* Because of Verdana's unusual metrics, you cannot nicely mix it (inline) with anything except Tahoma, Georgia, and Consolas.

* Verdana doesn't implement all the dashes (en, em, minus, etc.) well. At least one of them is missing, and the ones that are there don't look that great. In particular, IIRC, the em-dash looks a lot like an en-dash, which is exactly what you don't want.

* Verdana only has lining figures; there are no old-style figures.

* It was designed for on-screen use, not for print use. IMO, the x-height and character width impairs readability on the printed page. (However, I remember some study that said that term papers printed in Georgia tended to get higher grades than those printed in Times New Roman, so...)

Microsoft's ClearType Font Collection (the C* fonts) are much better in almost every way that I can think of, including the above areas. The main problems I've found with the C* fonts are: (1) they don't mix well with the default Thai font on Windows which is bold like Verdana when ClearType is on, and (2) they don't mix well with Consolas, because Consolas has a similar x-height to Verdana, Tahoma, and Georgia.


That was excellent. Thanks.


Verdana is designed for small type on monitors, so above about ~12px it becomes quite ugly and the kerning doesn't work as well.


> I think a combination of smallish fonts, fairly small font-size range, and the user of a non-serif (if I've got that right) font enables that.

Arguably, serifs are actually more readable. There is some dispute with this when you throw windows ClearType into the mix, because many serif fonts do not fare well under that treatment.

> The redesign you have done makes each article pop more, but for me, that isn't a concern. I want the 'pop' from the content, not the design.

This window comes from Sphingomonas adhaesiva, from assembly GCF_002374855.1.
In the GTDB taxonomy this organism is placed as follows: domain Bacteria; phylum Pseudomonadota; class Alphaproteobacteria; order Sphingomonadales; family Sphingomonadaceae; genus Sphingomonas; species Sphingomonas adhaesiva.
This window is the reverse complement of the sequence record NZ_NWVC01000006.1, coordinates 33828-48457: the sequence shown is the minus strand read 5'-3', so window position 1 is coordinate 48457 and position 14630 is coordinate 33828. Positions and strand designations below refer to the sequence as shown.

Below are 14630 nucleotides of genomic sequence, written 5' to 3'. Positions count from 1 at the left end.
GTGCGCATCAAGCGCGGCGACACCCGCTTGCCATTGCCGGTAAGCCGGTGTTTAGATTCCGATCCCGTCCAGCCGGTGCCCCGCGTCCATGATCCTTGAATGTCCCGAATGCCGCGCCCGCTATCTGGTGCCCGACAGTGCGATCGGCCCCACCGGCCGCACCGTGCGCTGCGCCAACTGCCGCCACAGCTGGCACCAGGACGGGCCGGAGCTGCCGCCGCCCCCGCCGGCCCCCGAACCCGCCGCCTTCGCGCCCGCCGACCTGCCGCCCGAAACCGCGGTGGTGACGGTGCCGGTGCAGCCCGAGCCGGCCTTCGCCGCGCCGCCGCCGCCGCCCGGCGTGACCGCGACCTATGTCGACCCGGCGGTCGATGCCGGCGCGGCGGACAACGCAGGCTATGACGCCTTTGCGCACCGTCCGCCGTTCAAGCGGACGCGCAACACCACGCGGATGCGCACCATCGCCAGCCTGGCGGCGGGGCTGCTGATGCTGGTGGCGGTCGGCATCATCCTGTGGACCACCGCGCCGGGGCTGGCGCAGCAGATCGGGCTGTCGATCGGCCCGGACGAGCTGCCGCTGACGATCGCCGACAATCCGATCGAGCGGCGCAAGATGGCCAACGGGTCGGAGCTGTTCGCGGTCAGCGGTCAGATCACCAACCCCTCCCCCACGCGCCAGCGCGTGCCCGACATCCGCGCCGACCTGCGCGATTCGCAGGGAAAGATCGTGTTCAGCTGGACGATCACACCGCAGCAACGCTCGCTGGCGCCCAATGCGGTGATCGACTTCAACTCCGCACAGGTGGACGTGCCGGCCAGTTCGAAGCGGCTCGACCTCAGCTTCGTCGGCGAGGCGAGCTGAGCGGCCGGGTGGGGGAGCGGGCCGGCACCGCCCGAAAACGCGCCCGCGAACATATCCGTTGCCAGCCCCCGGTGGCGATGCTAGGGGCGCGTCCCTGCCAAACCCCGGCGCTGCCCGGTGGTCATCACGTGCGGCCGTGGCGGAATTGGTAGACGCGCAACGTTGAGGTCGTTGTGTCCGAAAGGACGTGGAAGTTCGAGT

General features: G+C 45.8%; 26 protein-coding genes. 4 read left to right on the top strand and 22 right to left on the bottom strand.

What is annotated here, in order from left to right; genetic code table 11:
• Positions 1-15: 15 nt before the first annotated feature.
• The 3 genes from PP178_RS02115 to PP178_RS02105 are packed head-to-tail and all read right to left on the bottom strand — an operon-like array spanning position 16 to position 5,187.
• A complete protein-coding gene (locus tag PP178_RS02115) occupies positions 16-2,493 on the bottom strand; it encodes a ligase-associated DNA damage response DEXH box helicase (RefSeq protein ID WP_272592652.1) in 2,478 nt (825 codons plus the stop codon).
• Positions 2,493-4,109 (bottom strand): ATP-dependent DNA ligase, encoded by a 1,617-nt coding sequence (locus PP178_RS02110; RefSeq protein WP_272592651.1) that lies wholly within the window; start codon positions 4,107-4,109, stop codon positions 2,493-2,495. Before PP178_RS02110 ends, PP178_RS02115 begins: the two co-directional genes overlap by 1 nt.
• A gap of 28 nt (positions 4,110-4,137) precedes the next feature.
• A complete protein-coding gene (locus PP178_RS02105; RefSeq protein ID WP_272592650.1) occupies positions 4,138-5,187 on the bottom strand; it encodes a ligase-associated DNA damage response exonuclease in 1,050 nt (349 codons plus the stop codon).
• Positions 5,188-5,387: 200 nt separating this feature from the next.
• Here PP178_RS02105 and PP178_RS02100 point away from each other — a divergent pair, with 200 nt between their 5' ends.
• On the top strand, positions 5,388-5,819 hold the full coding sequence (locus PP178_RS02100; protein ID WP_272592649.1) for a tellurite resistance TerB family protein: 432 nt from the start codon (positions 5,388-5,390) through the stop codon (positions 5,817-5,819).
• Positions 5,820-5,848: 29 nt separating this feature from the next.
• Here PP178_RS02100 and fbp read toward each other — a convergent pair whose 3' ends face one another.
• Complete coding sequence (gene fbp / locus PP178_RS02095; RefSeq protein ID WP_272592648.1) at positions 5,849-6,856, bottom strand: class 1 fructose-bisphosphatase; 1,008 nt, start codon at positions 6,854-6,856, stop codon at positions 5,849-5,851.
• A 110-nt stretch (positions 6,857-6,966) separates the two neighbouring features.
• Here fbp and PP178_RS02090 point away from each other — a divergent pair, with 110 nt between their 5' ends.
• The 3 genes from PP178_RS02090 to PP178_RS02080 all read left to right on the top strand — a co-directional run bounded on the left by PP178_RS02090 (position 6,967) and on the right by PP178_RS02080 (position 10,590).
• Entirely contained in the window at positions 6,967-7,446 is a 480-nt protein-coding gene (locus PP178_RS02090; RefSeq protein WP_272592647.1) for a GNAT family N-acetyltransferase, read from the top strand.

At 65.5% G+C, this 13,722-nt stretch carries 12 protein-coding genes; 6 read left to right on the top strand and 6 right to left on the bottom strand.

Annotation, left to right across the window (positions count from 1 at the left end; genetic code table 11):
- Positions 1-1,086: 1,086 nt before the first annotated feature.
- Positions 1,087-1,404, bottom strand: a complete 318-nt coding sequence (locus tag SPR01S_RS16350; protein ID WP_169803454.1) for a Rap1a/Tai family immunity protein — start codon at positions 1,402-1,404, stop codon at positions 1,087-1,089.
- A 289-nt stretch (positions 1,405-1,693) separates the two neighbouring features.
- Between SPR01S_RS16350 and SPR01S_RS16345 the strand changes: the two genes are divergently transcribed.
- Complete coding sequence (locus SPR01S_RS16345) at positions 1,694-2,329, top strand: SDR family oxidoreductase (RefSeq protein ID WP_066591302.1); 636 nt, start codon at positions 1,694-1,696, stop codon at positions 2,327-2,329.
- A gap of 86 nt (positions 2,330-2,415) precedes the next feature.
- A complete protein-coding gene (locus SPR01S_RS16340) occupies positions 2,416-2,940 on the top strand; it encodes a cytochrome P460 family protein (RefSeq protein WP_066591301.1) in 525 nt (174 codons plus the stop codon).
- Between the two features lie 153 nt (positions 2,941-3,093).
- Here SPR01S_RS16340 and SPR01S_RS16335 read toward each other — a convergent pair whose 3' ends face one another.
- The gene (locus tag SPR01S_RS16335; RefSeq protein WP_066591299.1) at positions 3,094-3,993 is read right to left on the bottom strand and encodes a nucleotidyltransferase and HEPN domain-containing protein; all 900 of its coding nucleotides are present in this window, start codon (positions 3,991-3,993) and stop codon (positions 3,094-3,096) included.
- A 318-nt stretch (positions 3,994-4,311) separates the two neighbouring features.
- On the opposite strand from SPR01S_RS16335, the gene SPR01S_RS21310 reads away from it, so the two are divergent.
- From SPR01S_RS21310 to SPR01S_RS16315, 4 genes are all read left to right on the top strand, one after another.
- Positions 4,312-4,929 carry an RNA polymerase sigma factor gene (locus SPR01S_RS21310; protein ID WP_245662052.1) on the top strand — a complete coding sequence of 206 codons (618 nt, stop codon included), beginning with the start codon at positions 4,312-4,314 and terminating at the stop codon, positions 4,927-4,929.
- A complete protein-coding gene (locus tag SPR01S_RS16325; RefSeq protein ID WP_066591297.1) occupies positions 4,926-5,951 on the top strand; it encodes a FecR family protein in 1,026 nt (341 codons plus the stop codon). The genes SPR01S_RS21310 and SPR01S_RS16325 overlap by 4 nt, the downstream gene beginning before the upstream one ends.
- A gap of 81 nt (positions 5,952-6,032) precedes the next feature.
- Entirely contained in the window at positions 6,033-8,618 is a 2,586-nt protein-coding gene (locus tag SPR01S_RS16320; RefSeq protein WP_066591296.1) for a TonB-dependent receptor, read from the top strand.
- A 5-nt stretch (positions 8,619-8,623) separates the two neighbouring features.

These are two entirely separate kinds of “pop”.


You're right.

The biggest problem with the redesign, in my opinion, is that the space (margin) between the links is much less (relatively) than the original HN, so this design seems very crowded.


I agree with his decision to go with a serif font, and Georgia is not a terrible decision. But I can't help but feel like Georgia is the wrong voice for hackernews.

Something that is cleaner and slightly more geometric seems to me to be useful. Something like Athelas or Adelle for headlines. If we want to keep that classic cut-journalism feel, there are still other options.

And yes, these fonts are available for inexpensive licensing as a font-face.


The titles stand out more from the rest of the details. Although I usually do two scans of the page. First for the titles and second for the points, often a title I skip over has high points and I go back and read it. This seems to make my first scan easier and my second harder.


the funny thing is the font definition is

  font-family:Verdana;
which obviously reverts to serif without verdana. So if you are running linux without ms fonts installed thats what I thought hacker news looked like for over a year